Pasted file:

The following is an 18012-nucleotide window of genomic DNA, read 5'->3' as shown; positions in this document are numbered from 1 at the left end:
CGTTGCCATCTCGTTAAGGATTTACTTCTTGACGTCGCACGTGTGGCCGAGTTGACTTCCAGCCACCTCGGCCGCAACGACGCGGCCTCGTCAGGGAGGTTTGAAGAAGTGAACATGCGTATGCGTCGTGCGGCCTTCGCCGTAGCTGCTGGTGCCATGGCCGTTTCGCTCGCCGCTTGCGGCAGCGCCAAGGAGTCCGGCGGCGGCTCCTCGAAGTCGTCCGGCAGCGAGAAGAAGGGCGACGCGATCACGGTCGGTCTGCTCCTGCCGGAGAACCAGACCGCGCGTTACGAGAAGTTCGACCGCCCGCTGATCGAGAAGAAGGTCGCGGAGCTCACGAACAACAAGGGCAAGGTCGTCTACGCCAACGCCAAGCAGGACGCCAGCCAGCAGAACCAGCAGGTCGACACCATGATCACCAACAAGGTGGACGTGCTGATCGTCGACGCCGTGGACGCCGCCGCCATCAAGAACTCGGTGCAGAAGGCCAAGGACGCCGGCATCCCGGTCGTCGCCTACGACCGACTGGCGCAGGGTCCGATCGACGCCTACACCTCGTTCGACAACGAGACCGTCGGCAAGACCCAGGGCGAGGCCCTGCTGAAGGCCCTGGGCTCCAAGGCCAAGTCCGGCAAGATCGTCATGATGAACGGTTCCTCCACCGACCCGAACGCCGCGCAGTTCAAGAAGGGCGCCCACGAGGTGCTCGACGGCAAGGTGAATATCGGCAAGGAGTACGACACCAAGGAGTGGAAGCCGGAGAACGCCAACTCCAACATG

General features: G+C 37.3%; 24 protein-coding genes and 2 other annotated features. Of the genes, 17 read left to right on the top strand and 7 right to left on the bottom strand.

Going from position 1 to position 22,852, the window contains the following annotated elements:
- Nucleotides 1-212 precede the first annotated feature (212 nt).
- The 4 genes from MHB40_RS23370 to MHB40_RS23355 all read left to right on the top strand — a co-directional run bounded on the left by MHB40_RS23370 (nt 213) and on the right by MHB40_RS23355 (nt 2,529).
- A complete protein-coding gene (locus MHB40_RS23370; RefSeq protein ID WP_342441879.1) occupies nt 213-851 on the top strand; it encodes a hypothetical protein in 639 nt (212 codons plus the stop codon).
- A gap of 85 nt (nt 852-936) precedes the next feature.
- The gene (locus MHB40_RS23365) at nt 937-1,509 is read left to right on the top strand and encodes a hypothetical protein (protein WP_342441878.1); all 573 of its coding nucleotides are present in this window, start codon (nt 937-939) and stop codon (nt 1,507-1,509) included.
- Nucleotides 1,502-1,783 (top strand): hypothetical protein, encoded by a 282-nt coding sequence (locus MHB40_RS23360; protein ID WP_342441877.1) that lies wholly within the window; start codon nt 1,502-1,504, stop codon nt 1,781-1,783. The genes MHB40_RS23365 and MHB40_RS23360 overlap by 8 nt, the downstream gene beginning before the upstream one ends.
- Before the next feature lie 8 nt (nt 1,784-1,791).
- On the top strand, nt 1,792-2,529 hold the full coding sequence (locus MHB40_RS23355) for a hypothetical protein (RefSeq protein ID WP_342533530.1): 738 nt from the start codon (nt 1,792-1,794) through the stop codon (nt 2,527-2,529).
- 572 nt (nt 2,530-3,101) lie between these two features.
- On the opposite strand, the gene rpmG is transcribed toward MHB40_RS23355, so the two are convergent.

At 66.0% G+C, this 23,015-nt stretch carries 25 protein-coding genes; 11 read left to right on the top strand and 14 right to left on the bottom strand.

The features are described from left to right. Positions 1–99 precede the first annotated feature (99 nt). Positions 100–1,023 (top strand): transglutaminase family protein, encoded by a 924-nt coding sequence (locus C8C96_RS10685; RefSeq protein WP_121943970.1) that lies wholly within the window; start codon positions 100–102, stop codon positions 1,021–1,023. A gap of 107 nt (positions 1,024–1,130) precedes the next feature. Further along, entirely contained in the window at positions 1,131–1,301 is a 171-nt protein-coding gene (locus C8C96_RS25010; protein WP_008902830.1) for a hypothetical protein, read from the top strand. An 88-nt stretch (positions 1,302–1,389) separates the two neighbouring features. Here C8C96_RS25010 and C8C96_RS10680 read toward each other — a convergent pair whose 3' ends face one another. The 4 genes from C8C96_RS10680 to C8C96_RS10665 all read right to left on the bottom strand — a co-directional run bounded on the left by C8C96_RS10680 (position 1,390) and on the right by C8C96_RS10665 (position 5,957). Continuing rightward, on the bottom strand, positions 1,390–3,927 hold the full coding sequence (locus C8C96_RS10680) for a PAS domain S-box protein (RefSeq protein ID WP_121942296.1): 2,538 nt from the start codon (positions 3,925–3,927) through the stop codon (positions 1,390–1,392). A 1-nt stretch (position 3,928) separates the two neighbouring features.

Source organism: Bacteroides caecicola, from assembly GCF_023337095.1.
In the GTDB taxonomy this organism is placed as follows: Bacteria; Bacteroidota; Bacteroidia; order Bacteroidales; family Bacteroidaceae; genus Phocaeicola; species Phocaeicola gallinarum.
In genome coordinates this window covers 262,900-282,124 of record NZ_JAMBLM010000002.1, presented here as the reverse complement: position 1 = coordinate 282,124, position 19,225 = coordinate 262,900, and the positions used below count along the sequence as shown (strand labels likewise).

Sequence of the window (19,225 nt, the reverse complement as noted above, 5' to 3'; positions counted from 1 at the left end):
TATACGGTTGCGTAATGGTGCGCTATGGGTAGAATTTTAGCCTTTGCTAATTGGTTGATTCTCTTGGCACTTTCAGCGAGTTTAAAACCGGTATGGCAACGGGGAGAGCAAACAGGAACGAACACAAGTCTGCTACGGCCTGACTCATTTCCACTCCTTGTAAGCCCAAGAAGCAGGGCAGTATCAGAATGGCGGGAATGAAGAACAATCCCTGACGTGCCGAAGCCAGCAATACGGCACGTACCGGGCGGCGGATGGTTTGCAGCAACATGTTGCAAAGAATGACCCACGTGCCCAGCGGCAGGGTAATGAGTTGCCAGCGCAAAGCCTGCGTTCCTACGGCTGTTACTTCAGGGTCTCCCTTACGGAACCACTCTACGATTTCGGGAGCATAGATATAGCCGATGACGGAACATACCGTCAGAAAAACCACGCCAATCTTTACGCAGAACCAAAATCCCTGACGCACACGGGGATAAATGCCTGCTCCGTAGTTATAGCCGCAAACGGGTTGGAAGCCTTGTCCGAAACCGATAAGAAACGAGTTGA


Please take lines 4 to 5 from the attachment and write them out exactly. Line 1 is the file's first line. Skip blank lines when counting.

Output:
Going from position 1 to position 22,852, the window contains the following annotated elements:
- Nucleotides 1-212 precede the first annotated feature (212 nt).